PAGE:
They have thus become a menace to the national security of Myanmar. ….Myanmar would not be intimidated or blackmailed. Any measure under foreign pressure could prove counter-productive. Myanmar cannot be pressured to accept the demand for carte blanche citizenship of illegal Bengali immigrants. No country in the world even the United States, an immigrant nation and supposedly the most democratic society, welcomes just anybody who makes it across the border, grants unrestricted mass immigration or unscreened citizenship, let alone to recognize them as a national race with the constitutional rights to a political entity in the Union and a separate state within its territory….”

    Featured Videos

    Your JavaScript is turned off or you have an old version of Adobe's Flash Player. Get the latest Flash player.
    Baghdad Bikers Defy War with a Roari
    X
    June 28, 2016 10:33 AM
    Baghdad is a city of contradictions. War is a constant. Explosions and kidnappings are part of daily life. But the Iraqi capital remains a thriving city, even if a little beat up. VOA's Sharon Behn reports on how some in Baghdad are defying the stereotype of a nation at war by pursuing a lifestyle known for its iconic symbols of rebellion: motorbikes, leather jackets and roaring engines.
    Video

    Video Baghdad Bikers Defy War with a Roar

    Baghdad is a city of contradictions. War is a constant. Explosions and kidnappings are part of daily life. But the Iraqi capital remains a thriving city, even if a little beat up. VOA's Sharon Behn reports on how some in Baghdad are defying the stereotype of a nation at war by pursuing a lifestyle known for its iconic symbols of rebellion: motorbikes, leather jackets and roaring engines.
    Video

    Video Melting Pot of Immigrants Working to Restore US Capitol Dome

    The American Iron Works company is one of the firms working to renovate the iconic U.S. Capitol Dome. The company employs immigrants of many different cultural and national backgrounds. VOA’s Arman Tarjimanyan has more.
    Video

    Video Testing Bamboo as Building Material

    For thousands of years various species of bamboo - one of the world's most versatile plants - have been used for diverse purposes ranging from food and medicine to textiles and construction. But its use on a large scale is hampered because it's not manufactured to specific standards but grown in the ground. A University of Pittsburgh professor is on track to changing that. VOA’s George Putic reports.
    Video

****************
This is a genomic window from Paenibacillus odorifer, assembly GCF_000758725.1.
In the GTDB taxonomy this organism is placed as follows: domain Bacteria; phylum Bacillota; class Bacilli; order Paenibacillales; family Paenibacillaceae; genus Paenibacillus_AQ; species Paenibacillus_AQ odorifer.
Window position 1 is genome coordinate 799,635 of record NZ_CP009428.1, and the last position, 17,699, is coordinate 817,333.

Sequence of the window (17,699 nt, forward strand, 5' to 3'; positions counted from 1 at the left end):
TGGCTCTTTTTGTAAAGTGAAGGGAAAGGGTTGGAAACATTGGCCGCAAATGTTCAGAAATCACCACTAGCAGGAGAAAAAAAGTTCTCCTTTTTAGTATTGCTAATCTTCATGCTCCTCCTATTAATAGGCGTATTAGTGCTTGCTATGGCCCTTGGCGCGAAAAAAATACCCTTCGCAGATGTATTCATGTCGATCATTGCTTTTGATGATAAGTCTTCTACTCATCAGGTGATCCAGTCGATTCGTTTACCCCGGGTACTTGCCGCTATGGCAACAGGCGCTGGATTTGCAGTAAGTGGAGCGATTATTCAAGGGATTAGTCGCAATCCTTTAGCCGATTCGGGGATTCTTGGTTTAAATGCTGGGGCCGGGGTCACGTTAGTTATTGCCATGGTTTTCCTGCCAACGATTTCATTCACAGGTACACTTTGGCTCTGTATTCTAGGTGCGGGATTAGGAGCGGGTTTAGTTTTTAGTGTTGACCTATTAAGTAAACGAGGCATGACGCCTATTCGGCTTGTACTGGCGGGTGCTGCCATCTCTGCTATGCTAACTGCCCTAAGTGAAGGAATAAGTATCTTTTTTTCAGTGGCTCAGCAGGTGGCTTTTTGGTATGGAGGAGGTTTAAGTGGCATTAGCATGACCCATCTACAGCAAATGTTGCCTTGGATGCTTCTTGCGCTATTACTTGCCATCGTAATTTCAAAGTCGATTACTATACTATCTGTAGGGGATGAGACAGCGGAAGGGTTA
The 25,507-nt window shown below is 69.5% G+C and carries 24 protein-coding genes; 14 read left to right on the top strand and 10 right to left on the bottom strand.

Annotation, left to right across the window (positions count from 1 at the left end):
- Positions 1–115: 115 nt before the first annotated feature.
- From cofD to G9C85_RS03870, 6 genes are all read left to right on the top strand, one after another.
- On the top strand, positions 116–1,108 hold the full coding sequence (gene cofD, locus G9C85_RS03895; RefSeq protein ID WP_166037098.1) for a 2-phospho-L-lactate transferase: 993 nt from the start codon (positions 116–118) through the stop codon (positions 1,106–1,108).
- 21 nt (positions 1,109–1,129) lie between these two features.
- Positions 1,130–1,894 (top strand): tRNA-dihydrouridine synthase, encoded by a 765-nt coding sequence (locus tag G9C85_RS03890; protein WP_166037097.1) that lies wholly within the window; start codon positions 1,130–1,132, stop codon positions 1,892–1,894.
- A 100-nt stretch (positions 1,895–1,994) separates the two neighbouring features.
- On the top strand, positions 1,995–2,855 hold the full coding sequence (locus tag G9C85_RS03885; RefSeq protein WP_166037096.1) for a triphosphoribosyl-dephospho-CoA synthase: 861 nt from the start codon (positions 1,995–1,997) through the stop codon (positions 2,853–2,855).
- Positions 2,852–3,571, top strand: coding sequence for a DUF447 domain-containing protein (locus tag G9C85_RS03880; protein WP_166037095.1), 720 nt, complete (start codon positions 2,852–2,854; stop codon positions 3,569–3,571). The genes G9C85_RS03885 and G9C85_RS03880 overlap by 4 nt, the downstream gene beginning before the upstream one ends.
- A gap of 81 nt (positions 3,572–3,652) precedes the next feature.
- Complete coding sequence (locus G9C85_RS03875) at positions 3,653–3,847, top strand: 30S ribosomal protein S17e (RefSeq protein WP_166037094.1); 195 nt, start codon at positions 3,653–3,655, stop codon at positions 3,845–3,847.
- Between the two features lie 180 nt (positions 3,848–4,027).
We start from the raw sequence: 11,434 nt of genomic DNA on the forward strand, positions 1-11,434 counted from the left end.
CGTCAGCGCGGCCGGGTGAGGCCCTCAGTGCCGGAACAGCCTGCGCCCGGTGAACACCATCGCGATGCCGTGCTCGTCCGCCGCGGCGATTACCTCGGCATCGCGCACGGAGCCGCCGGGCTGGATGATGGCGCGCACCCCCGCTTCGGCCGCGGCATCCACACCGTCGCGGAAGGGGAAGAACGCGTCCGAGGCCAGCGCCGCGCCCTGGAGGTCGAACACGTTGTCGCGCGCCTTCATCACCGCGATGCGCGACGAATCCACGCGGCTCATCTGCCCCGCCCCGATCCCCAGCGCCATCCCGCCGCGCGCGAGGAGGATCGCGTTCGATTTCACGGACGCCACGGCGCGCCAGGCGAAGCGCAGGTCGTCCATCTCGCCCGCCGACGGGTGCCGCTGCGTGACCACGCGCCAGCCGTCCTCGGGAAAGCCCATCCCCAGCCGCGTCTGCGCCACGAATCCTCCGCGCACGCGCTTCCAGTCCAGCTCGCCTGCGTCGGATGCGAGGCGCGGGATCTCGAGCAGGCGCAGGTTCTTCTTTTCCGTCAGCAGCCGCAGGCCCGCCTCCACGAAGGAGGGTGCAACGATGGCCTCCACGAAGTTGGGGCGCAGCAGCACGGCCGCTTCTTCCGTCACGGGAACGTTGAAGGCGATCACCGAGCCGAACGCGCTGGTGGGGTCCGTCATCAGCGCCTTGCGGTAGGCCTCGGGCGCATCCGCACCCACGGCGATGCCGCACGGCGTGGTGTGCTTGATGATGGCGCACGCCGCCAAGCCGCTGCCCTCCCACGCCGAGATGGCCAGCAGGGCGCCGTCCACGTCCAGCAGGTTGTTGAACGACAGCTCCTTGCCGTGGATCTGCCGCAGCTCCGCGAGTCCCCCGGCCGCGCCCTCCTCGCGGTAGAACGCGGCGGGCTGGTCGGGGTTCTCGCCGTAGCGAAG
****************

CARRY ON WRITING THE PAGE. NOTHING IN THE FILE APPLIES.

Video Orphanage in Iraqi City Houses Kids Who Lost their Parents to Attacks by IS

    An orphanage in Iraqi Kurdistan has become home to scores of Yazidi children who lost their parents after Islamic State militants took over Sinjar in Iraq’s Nineveh Province in 2014. Iraqi Kurdish forces backed by the U.S. airstrikes have since recaptured Sinjar but the need for the care provided by the orphanage continues. VOA’s Kawa Omar filed this report narrated by Rob Raffaele.
    Video

    Video Re-Opening Old Wounds in a Bullet-Riddled Cultural Landmark

    A cultural landmark before Lebanon’s civil war transformed it into a nest of snipers, Beirut’s ‘Yellow House’ is once again set to play a crucial role in the city.  Built in a neo-Ottoman style in the 1920s, in September it is set to be re-opened as a ‘memory museum’ - its bullet-riddled walls and bunkered positions overlooking the city’s notorious ‘Green Line’ maintained for posterity. John Owens reports from Beirut.
    Video

    Video Brexit Resounds in US Presidential Contest

    Britain’s decision to leave the European Union is resounding in America’s presidential race. As VOA’s Michael Bowman reports, Republican presumptive nominee Donald Trump sees Britain’s move as an affirmation of his campaign’s core messages, while Democrat Hillary Clinton sees the episode as further evidence that Trump is unfit to be president.
    Video

    Video New York Pride March A Celebration of Life, Mourning of Loss

    At this year’s march in New York marking the end of pride week, a record-breaking crowd of LGBT activists and allies marched down Manhattan's Fifth Avenue, in what will be long remembered as a powerful display of solidarity and remembrance for the 49 victims killed two weeks ago in an Orlando gay nightclub.
    Video

    Video NASA Juno Spacecraft, Nearing Jupiter, to Shed Light on Gas Giant

    After a five-year journey, the spacecraft Juno is nearing its destination, the giant planet Jupiter, where it will enter orbit and start sending data back July 4th. As Mike O'Sullivan reports from Pasadena, California, the craft will pierce the veil of Jupiter's dense cloud cover to reveal its mysteries.
    Video

    Video Orlando Shooting Changes Debate on Gun Control

    It’s been nearly two weeks since the largest mass shooting ever in the United States. Despite public calls for tighter gun control laws, Congress is at an impasse. Democratic lawmakers resorted to a 1960s civil rights tactic to portray their frustration. VOA’s Carolyn Presutti explains how the Orlando, Florida shooting is changing the debate.
    Video

    Video Tunisian Fishing Town Searches for Jobs, Local Development Solutions

    As the European Union tries to come to grips with its migrant crisis, some newcomers are leaving voluntarily. But those returning to their home countries face an uncertain future.  Five years after Tunisia's revolution, the tiny North African country is struggling with unrest, soaring unemployment and plummeting growth. From the southern Tunisian fishing town of Zarzis, Lisa Bryant takes a look for VOA at a search for local solutions.
    Video

    Video 'American Troops' in Russia Despite Tensions

    Historic battle re-enactment is a niche hobby with a fair number of adherents in Russia where past military victories are played-up by the Kremlin as a show of national strength. But, one group of World War II re-enactors in Moscow has the rare distinction of choosing to play western ally troops. VOA's Daniel Schearf explains.
    Video

    Video Muslim American Mayor Calls for Tolerance

    Syrian-born Mohamed Khairullah describes himself as "an American mayor who happens to be Muslim." As the three-term mayor of Prospect Park, New Jersey, he believes his town of 6,000 is an example of how ethnicity and religious beliefs should not determine a community's leadership. Ramon Taylor has this report from Prospect Park.

    Special Report

    Adrift The Invisible African Diaspora